|Training for Elected Leadership - The Councillor as Overseer (HABITAT, 1994, 16 p.)|
|Part I. Essay on the councillor as overseer|
· Most councillors are more interested in making policies and initiating new programmes than they are in overseeing them once they are in place.
· Efficiency and effectiveness are important benchmarks for determining performance.
· If you have to sacrifice one of them for the other, make sure its efficiency. Usually there is more than one way to be efficient. Being effective is more difficult.
· Policy outcomes are more important than programme outputs.
· Three factors should dominate your efforts to oversee your own policy making and programme planning activities:
- Does it meet a demonstrated need?
- Is it feasible to implement within our community's means?
- Who else could do it as well or better than we can?
· Overseeing implementation involves closing the implementation gap before it has a chance to gape.
· When you under-resource any programme or policy activity, you are unfair to everyone involved, including yourself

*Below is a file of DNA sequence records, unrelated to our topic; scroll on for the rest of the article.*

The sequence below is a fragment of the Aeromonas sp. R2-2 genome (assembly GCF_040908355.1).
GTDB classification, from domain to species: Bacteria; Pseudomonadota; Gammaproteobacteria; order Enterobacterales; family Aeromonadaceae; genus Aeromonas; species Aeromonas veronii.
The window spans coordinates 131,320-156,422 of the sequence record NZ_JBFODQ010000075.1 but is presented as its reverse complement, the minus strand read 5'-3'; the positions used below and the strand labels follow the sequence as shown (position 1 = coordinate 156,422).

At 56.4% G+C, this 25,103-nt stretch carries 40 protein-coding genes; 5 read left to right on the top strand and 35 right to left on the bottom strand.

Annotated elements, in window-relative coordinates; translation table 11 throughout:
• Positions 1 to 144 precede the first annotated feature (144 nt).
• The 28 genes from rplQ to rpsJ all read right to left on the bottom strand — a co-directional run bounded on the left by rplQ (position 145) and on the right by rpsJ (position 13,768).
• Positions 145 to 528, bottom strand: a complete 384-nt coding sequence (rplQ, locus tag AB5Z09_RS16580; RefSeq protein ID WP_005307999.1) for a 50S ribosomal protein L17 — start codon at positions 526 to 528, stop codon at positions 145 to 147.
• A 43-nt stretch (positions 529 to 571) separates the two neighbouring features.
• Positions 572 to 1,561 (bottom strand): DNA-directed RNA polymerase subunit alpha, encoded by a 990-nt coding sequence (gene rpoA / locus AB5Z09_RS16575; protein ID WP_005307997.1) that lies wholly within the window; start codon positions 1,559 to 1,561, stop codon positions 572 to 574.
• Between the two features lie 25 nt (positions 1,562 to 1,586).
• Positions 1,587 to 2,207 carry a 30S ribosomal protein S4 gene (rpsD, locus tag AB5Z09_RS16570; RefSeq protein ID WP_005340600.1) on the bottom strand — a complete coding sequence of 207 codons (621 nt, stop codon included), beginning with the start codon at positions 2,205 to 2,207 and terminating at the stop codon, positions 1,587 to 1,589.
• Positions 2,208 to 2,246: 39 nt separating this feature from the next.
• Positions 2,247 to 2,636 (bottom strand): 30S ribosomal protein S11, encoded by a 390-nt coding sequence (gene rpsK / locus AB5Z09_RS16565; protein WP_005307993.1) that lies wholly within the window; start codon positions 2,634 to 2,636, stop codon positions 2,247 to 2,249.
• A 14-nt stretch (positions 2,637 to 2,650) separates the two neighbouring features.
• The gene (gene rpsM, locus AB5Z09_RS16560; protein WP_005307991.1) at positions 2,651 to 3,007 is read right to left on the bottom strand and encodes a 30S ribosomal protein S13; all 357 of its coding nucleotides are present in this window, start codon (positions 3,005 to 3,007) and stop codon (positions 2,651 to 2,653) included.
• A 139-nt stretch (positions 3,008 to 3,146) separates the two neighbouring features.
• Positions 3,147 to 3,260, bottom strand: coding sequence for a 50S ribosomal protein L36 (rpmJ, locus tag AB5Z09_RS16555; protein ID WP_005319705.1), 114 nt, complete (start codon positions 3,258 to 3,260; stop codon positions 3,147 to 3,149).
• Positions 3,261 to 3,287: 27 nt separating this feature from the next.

· It's usually a safe bet to wager money on a council's unwillingness to fund maintenance.
· It is wise to involve all those who will be significant in the implementation of any council initiative in the planning and development of that initiative.
· Staff and institutional development should be treated as a cost of doing business in local governments and factored into every new policy and programme initiative undertaken by a council.
· Develop a monitoring and evaluation system that meets your needs and no more.
· Get consensus on all of the key issues of your policy and programme on initiatives before your staff or contractors begin to implement them.
· Don't be an over-zealous overseer. You could lose your effectiveness just when you need it most.
Misfortunes always come in by a door that has been left